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Here comes Santa and here come the fraud grinches, too!

Being methodical may keep your Christmas from being stolen

Photo (c) Boonchai Wedmakawand - Getty Images
There’s some bad news to report. The grinches who want to mess up our holidays are officially working overtime.

According to new data shared with ConsumerAffairs, fraud attempts from those killjoys increase by about 30% during the holidays. 

To protect your personal data and especially your good name regarding credit and banking,  Cyndie Martini, CEO and founder of credit card processing company Member Access Processing, offered her personal to-do list when it comes to consumers guarding themselves against those grinches.

Safely buy and use gift cardsGift cards are a particular fave of grinches. Martini says you should buy gift cards from stores you know and trust and avoid buying gift cards from unfamiliar websites. 

And what about the person who receives a physical gift card? “If you’re the recipient of a gift card, make sure that there are protective stickers and that the gift card hasn’t been tampered with,” she said. “Scammers are taking down gift card information and passcodes, waiting until they activate the gift card, and will use the money before you are able to do so!”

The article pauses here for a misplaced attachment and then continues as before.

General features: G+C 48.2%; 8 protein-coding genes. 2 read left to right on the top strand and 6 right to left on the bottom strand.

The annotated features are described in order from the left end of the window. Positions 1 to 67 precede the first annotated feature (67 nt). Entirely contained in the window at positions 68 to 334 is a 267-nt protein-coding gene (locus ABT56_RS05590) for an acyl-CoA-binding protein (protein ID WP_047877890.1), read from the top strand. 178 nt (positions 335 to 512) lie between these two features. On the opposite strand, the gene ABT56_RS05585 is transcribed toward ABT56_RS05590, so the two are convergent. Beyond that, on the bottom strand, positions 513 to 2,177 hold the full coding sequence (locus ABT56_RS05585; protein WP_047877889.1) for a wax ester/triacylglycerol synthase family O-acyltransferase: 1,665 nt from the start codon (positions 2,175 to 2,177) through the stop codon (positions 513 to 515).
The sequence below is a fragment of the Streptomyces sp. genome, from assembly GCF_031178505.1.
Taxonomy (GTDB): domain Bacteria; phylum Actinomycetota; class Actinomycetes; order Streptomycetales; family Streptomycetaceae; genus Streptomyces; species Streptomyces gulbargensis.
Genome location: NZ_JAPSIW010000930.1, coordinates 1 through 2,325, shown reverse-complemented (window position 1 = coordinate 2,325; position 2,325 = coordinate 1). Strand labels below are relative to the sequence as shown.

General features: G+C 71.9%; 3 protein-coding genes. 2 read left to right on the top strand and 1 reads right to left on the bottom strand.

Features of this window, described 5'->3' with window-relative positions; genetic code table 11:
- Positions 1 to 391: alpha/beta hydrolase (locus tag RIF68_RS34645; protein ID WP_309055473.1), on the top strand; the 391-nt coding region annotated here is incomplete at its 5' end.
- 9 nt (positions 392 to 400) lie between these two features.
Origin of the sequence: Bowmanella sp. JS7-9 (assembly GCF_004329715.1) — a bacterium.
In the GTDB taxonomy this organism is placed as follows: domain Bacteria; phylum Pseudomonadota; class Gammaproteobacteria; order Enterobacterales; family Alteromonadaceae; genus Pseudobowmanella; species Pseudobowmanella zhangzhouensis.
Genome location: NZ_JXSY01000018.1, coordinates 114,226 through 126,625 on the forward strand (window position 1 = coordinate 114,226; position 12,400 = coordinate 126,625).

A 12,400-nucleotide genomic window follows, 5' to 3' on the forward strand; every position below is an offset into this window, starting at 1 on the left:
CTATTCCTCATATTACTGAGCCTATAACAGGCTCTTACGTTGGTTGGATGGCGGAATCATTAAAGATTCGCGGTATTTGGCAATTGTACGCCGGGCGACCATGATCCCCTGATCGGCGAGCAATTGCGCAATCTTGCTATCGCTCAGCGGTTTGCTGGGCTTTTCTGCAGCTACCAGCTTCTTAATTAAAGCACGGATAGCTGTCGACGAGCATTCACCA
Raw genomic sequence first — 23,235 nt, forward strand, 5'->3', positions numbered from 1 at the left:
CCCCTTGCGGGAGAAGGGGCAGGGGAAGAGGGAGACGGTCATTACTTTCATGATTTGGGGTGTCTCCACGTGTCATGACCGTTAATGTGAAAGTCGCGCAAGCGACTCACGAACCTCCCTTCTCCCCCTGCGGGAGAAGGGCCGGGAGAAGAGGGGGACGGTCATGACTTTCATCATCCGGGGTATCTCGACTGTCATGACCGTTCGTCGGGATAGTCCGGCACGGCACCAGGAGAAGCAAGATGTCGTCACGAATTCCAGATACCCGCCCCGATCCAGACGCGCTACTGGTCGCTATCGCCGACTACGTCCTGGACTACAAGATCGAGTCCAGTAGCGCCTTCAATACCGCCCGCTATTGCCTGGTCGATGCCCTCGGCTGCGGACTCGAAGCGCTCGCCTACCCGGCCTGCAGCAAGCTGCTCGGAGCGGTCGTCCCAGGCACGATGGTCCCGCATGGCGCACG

Verify the seller. “Before making an online purchase, do your research and make sure to verify the validity of the website you’re purchasing from. Read customer reviews on Google, other review websites, and on social media. Verify the website's security and that the URL is authentic, and check for a lock icon as well.”

Safeguard your passwords. The consuming public is probably tired of hearing about things like two-factor authentication, but the fact remains that the tools scammers use can pretty much crack any log-in short of that extra step.

Platforms like Google and Facebook offer it as an option and there are plenty of apps that can facilitate it as well. It may be a pain, but it’s the best deterrent out there at the moment.

Don't trust every call, text, or email you receive. Martini’s last word to the wise is that letting a call to voicemail or not responding to an unknown email or text message may save you a ton of trouble. 

“Scammers are sending convincing emails of package or shipping information, or bank password reset links. Do not press on those links and double-check the email address. The same can be said for phone calls about your bank information, end the call and call the number on the back of your bank,” she said.

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